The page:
As Damien’s story points out, Koretz had agreed to a formal study of a proposal for floating bike lanes, which would move next to or away from the curb as parking switches sides during the morning and evening rush hours. The plan, which has been successfully employed on the Embarcadero in San Francisco, would not have resulted in the loss of a single traffic lane or parking spot.
However, despite his promises, Koretz first suspended, then permanently halted the study. Even though sources tell me the study was halted after the first portion had been completed, showing that it would have zero impact on automotive traffic.
The only question remaining was the impact it would have on non-metered parking, such as valet stands at local restaurants, and requiring people to cross the street to get to stores and cafes they might otherwise be able to park directly in front of. If they can find nearby parking, that is, which is often difficult if not impossible at peak hours.
And which could be alleviated, at least in part, by giving customers a safe alternative to driving.
Which begs the question of how the councilmember concluded the bike lanes would create a traffic nightmare, when the study he halted showed just the opposite.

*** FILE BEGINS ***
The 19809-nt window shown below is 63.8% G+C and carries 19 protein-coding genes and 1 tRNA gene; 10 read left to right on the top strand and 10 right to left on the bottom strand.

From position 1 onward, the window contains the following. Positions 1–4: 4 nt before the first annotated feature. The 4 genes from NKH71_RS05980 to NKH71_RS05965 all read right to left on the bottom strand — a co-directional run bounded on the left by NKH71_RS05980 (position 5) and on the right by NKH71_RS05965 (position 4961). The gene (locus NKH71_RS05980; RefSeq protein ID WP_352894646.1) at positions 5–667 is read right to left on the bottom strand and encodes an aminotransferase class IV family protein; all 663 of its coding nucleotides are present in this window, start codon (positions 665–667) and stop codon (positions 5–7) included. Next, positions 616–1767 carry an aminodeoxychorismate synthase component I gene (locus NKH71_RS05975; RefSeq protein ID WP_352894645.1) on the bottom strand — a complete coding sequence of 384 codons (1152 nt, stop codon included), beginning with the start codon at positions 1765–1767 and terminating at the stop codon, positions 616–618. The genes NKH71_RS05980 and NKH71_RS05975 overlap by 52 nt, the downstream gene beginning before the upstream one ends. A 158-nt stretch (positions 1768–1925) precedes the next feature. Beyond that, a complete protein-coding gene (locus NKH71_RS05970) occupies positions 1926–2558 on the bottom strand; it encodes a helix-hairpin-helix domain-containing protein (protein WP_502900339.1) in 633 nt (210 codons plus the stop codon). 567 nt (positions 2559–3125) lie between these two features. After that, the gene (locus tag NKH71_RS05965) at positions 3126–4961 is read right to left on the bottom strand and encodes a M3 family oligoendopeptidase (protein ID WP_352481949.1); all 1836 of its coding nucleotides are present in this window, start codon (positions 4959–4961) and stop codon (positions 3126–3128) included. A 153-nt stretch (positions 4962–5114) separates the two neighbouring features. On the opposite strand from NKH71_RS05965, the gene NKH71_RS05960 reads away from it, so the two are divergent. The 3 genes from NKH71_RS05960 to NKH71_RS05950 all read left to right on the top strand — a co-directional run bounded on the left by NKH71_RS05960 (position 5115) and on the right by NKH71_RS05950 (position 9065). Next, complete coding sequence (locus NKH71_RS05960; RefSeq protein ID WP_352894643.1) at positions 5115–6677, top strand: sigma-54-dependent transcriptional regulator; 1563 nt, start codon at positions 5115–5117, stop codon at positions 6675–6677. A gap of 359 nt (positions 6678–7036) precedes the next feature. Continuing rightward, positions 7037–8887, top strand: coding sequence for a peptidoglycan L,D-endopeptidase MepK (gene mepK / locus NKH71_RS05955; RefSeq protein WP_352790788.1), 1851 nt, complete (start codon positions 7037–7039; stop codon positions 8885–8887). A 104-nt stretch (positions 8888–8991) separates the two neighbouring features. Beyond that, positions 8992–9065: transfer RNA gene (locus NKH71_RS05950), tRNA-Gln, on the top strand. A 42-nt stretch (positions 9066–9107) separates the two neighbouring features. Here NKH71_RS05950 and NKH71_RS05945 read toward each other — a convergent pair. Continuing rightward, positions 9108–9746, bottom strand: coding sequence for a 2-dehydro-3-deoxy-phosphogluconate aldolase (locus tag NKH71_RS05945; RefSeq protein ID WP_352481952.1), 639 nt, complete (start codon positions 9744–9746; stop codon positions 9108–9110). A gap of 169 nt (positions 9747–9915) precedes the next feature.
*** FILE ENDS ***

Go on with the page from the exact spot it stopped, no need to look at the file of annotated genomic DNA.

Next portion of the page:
“We have an expectation that council offices will work with us in a public and transparent manner,” said Eric Bruins, Planning and Policy Director with the Los Angeles County Bicycle Coalition. “That did not happen in this case.”
According to Bruins, there is no viable alternative to Westwood Boulevard for bike riders seeking a direct north/south route through the area, noting that detours and hills can adversely affect ridership. And ridership on what is already one of LA’s most dangerous streets for cyclists is expected to increase exponentially once the Expo Line station opens on Westwood a few blocks south of Pico, and the boulevard becomes the only direct route between the station and the UCLA campus.
“We’re open to alternatives, but they have to work to the benefit of bike riders and keep them out of the way of vehicular traffic,” Bruins explained. “I have yet to see an alternative to Westwood that offers the same favorable characteristics of being a direct route and relatively flat.”
The problem with using Sepulveda as an alternative, as Koretz suggested, is that it is several blocks out of the way, adding nearly a mile to the 2.2 mile commute from the station to the campus. And it would require significant traffic calming or separation to encourage cyclists to take on a heavily travelled street that varies from high speed traffic, to congestion, to near gridlock conditions depending on the time of day.